Because normally, you would put it on the books as an asset, and then expense it, but that would be the fastest thing to do. So if you don’t have much inventory, you could try that.



But you want to make sure that that ties into what your needs are for your taxes. Sometimes taxes require inventory, you probably want to talk to your accountant about the best methods to track inventory. But you could do that. And then when you create an invoice or the sales receipt,



you don’t really need to create a an inventory report to track the cost, you could set up just a service item, so that when I make the invoice, and I check out the inventory item,



this is a service item, but imagine it being an inventory item, it will just do the same thing as a service item, increasing accounts receivable in this case, increase in the sales, and the cost of goods sold already got recorded, because you recorded it when you purchased the inventory.



So you did it kind of reversed a little bit from an accrual method standpoint. So in that case, you could then just say, Okay, I’m just gonna, when I make my item lists, I’m just gonna do it in the same way and make a service item, or possibly,



I’m gonna go up to a new item and make it a non inventory part, which is kind of like a service item, you’re recognizing that you’re selling inventory.



But it’s not going to be something that you’re going to be tracking for the for the cost of goods sold on a perpetual method. That’s method number one, that would be the easiest method.



But if you have any substantial amount of inventory, I’m not going to record this, you can’t really do that method back to the homepage.



Because the inventory, you need to track the inventory. So then, the next easiest method is to not use a perpetual inventory system, but a periodic inventory system, possibly then tracking the inventory externally in something like an Excel worksheet.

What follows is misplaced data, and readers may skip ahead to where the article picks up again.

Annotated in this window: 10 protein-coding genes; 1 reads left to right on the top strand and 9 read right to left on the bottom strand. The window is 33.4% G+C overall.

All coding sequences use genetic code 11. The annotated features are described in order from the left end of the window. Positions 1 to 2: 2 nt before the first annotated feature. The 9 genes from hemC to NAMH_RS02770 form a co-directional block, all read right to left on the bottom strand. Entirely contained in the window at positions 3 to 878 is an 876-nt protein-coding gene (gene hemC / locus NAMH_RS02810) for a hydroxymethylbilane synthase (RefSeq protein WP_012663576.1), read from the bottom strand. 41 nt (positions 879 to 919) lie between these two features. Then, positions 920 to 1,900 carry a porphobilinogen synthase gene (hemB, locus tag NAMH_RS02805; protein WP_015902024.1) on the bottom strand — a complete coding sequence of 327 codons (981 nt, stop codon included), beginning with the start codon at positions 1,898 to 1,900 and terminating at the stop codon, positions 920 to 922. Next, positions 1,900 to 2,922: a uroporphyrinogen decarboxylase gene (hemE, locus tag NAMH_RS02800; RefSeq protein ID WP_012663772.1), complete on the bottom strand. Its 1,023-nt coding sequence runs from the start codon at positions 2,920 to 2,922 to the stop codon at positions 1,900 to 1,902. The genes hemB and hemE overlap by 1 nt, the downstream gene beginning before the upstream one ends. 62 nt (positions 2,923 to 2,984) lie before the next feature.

So you might, for example, purchase the inventory, you’re still going to record the inventory when you purchase it with a bill or a check.



But when you purchase the inventory, instead of using items to track inventory, because the items are used for perpetual inventory system,



you just record it right into the expense account and increase the inventory account directly inventory assets, which means it’s going to increase the inventory account,



but not give you the added sub ledger, breaking out the inventory by item because we’re not setting up the items in QuickBooks. But instead, we’re going to we’re going to track the inventory in our sub ledger in like Excel or something.



And then in Excel, you’re going to have the supporting documentation which will backup the inventory account, which will be on your your balance sheet. So then periodically, so when you buy the inventory, this is you can use a weighted average method or this is a FIFO



method. So when you purchase the inventory, you buy the inventory, this is the unit price, this is the cost. And I know this is getting more into inventory kind of stuff,



which is a whole topic in and of itself, we have different courses on inventory. So if you want to learn about inventory flow assumptions, first in first out last in first out



weighted average methods versus specific identification and so on when those methods are appropriate, then we have accounting courses on that that might help you to kind of understand,



you know, when different types of inventory methods would be applicable, like a first in first out method or a weighted average flow assumption that are the two main common flow assumptions.



And in this example problem, for example, we’re going to imagine, we started with 100 units of whatever it is we’re selling at $50. So we’ve got 5000.



This is a first in first out method. And then if we purchased another 400 units at $55, that’d be another 22,000 cost.



Now I’ve got two layers, because notice, even though these are the same kinds of things, inflation or whatever happened, they cost more now. And that assumption now that’s why we have to use a flow assumption.



So now we got the same 100 units plus another 400 units, we have a total of in other words, 500 units, but 100 of them cost $50.04 100 costs 55 Even though they’re the same kind of units. That’s the flow assumption. Therefore the total is at 27,000.



At this point in time, this amount would match what is on the in QuickBooks right if your track if you were to track this in QuickBooks, and then and then if we purchased another 120.



Then now we’ve got the 100 units we had before plus the 400 we purchased up here, now we got another 120 that now cost $60



Even though they’re the same units, and so now we’re at a total of this amount or the 34 two And then same, we got another 200 units, if we imagine, then, at the end of the month, we do a physical count.



And we determine how many of the units are left, we can then determine how many units we sold. So if we figure out and we say, okay, we sold this many units, 580 units, then we could say, well, which of those units did we sell?